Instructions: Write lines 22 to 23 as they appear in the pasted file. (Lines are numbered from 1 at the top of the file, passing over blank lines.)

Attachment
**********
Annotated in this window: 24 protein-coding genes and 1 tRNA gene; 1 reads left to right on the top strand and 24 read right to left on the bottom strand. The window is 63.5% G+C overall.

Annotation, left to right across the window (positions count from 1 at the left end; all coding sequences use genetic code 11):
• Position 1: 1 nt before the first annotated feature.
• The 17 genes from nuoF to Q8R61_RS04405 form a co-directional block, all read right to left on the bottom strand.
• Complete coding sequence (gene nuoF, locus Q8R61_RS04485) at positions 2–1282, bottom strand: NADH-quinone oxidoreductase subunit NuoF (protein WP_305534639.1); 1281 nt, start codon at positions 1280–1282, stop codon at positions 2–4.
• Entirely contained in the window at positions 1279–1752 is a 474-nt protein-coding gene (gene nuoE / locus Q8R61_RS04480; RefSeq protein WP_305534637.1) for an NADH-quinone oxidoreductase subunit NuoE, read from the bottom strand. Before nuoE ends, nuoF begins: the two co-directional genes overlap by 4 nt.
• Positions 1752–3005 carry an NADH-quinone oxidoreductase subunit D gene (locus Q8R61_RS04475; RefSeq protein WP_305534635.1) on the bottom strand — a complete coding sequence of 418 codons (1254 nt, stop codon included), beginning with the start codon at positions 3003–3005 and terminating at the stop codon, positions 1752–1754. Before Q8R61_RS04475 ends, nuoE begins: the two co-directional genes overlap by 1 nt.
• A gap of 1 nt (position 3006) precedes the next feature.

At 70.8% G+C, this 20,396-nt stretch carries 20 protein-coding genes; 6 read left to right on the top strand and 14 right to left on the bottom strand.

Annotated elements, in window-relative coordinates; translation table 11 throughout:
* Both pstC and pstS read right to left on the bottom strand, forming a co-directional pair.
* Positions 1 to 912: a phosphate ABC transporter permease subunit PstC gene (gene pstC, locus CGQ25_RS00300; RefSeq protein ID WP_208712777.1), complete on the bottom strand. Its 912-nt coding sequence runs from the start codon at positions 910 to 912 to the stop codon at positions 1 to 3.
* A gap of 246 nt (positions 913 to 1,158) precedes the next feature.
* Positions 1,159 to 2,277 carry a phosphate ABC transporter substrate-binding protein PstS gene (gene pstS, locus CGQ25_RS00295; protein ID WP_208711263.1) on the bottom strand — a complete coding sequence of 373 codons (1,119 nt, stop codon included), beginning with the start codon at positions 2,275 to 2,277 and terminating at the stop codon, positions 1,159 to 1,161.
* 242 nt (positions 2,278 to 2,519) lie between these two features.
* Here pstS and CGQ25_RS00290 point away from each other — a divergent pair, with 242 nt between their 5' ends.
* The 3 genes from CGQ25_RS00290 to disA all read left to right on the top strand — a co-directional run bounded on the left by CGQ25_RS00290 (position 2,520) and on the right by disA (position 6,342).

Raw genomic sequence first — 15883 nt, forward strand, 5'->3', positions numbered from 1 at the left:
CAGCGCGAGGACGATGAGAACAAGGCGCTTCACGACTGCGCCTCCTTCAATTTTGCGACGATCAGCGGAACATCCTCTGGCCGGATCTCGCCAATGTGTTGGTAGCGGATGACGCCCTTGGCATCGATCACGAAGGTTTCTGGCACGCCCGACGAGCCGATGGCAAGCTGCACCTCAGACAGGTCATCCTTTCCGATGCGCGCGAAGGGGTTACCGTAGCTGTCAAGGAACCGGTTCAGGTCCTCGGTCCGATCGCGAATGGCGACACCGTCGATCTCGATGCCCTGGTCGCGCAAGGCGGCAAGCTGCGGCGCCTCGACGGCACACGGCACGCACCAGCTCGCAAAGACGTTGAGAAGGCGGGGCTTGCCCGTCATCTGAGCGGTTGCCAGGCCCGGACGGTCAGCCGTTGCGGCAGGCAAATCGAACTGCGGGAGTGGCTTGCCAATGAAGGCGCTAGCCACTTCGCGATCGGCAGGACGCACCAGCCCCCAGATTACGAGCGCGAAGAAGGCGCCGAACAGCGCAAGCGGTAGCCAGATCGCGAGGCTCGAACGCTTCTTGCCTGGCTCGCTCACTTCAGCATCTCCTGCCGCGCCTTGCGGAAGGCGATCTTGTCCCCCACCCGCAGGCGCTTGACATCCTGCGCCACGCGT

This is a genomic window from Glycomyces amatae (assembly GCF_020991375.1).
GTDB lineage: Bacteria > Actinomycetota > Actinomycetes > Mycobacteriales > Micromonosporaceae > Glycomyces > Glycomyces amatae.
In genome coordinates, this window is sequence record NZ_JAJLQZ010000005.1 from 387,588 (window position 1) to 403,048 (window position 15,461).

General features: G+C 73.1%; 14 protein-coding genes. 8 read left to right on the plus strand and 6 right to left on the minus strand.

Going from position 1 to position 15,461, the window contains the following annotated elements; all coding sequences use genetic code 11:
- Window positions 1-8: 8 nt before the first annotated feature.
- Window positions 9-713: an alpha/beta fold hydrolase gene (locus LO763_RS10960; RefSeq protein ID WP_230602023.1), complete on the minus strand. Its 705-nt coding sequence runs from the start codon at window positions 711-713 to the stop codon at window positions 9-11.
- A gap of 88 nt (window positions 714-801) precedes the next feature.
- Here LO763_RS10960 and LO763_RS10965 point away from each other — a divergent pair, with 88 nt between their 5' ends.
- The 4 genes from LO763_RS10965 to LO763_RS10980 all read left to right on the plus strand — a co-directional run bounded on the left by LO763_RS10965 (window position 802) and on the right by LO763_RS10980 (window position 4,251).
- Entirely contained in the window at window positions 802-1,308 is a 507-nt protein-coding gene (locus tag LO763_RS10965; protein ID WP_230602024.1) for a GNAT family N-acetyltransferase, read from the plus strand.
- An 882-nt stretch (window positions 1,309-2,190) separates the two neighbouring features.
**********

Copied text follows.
In genome coordinates, this window is sequence record NZ_JAJLQZ010000005.1 from 387,588 (window position 1) to 403,048 (window position 15,461).

General features: G+C 73.1%; 14 protein-coding genes. 8 read left to right on the plus strand and 6 right to left on the minus strand.